Ed worked for an African Travel company for 6 years. He enjoyed it but was frustrated that he wasn’t building something for himself. This was not his baby he was nurturing, not his goal he was striving to achieve. He played around with a luxury nut business and a grow-your-own-mini-vegetables venture. Then he was knocked off his bike.
A problem had quite literally smacked him in the face and he wanted to find a way to solve it. Fleshy humans on flimsy bikes are no match for immovable vehicles, but share the road they must. And so he developed a bike light that not only helped drivers to notice cyclists, but gave them information about their width, distance and speed. Informed drivers are better drivers.
Like every other person that invents a cool new product, he entered it into the British Inventors Project. Unlike every other person, he made the final 20. This came as something of a surprise; his little side project now required his full time attention. Having plugged away alone before, and knowing how hard this can be, he put his feelers out for someone to help.
That’s where I come in.
I happened to be doing an epic 8 week stint at Escape the city. Ed burst in one day (his preferred method of entry), with the boundless enthusiasm of a man on a mission. As I used to run a cycle tour company, know intimately the perils of urban cycling, and am a big fan of startup life, Rob mentioned that I might be a sensible person to talk to. Ed’s enthusiasm was infectious and I readily agreed to come on board.
We are now poised on the edge of something very exciting
We thought it might be useful to share what we have learnt so far…
10 tips for making your Kickstarter campaign as successful as possible…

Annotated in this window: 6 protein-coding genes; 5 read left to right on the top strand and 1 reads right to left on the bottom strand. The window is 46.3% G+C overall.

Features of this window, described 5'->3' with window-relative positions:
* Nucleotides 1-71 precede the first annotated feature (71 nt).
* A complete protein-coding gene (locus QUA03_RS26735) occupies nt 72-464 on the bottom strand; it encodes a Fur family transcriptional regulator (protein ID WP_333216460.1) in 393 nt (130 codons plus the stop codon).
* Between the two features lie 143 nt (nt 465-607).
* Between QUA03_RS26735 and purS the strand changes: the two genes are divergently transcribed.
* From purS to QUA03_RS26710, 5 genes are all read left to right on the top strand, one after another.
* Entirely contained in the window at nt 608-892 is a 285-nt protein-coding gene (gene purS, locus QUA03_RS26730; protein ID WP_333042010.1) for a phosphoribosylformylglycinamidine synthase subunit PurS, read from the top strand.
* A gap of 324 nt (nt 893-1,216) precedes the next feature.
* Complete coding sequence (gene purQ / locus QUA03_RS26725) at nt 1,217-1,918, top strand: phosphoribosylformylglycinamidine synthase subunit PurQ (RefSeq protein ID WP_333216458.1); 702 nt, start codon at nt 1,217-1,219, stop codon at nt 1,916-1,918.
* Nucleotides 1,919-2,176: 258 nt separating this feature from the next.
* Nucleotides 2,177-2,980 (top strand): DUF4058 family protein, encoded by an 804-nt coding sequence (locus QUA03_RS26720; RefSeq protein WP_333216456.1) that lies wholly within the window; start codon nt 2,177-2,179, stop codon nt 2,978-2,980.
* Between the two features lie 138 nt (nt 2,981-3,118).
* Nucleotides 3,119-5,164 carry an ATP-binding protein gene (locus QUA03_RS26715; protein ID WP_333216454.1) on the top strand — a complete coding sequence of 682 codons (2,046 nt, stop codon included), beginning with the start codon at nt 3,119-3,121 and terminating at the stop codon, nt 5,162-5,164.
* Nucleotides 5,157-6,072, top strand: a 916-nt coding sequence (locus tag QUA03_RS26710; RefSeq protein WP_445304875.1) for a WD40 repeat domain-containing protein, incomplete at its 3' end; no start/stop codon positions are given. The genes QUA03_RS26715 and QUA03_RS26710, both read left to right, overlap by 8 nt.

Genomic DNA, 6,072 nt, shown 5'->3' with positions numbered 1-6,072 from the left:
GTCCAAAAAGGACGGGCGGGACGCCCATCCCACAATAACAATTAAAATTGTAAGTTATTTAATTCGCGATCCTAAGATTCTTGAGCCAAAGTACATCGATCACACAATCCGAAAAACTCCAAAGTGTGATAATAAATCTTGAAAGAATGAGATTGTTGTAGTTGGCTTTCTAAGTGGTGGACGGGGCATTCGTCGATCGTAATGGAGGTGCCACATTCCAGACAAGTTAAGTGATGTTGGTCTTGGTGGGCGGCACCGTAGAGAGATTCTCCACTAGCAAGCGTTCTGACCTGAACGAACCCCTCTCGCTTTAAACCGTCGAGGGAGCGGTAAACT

- Build a team. The difference between working alone and working with one other person is more significant than working in a team of 10. Alone there is limited opportunity for feedback and it takes exponentially longer for ideas to evolve.
- Get feedback from your friends and get them involved in small ways. If they feel they are part of something, they will be your biggest advocates.
- Use the tools available. As I mentioned in a previous Escape post, the startup hustle is made far more manageable with all the cool tools available online. We have used: Strikingly for building an awesome website; Yesware for scheduling emails and monitoring who has opened and replied; Kickstarter to (hopefully) raise funds; Thunderclap to generate hype, and Google drive for coordinating team effort.
- Make a (very long) list of relevant journalists and influencers. Note down what articles they have written and make them aware of your product with a short, relevant, personal message. Ed enlisted the help of two friends to do this. 5 days of work was reduced to 2.
- Again and again we have come across two golden rules that predict potential success of a Kickstarter campaign. 1) If you reach 30% of your funding target, you are exponentially more likely to be successful. 2) This must be achieved in the first 72 hours (we are seeking to raise £16k so we needed to hit £4,800 by next Friday. Fortunately it is Wednesday evening, and we are on £7000.).
- Be as clear as you can with your messaging on your website and Kickstarter. You do not want to be wasting time answering the same questions over and over.
- Something will inevitably go wrong. On the day the Kickstarter video was due we were informed that the guy producing it was not going to be able to deliver. We had to make the decision whether to throw more money at the problem. We had to find someone that would be able to deliver a great video in 2 days. It is wise to factor in a contingency budget.
- Do what you can in advance. 2 days before we pushed the Kickstarter live we were ready to go. Hundreds of emails were scheduled, the press had been informed and our Kickstarter had been approved. I in fact went to see my brother in Milan to wait out the calm before the storm.
We are 2 days in and our Kickstarter is going well, but of course that momentum could ebb at any time. We may be checking back in 2 weeks time with our tails very firmly between our legs. We hope not…
To find out more and pledge to get one of the first Commuter X4’s:
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What is Escape the City all about then?
Frustrated by climbing the corporate ladder, we decided to build a community to help people build meaningful careers doing work that matters – to them and to the world. We help talented people find fulfilling work by making big career changes, building businesses, & going on big adventures. We’d love you to come with us on this journey.
How do you get involved?
1. Job Seeker? Create an Escape Profile to get matched to exciting jobs.
2. Aspiring Career Changer / Entrepreneur? If you’re in London, come and see us at The Escape School.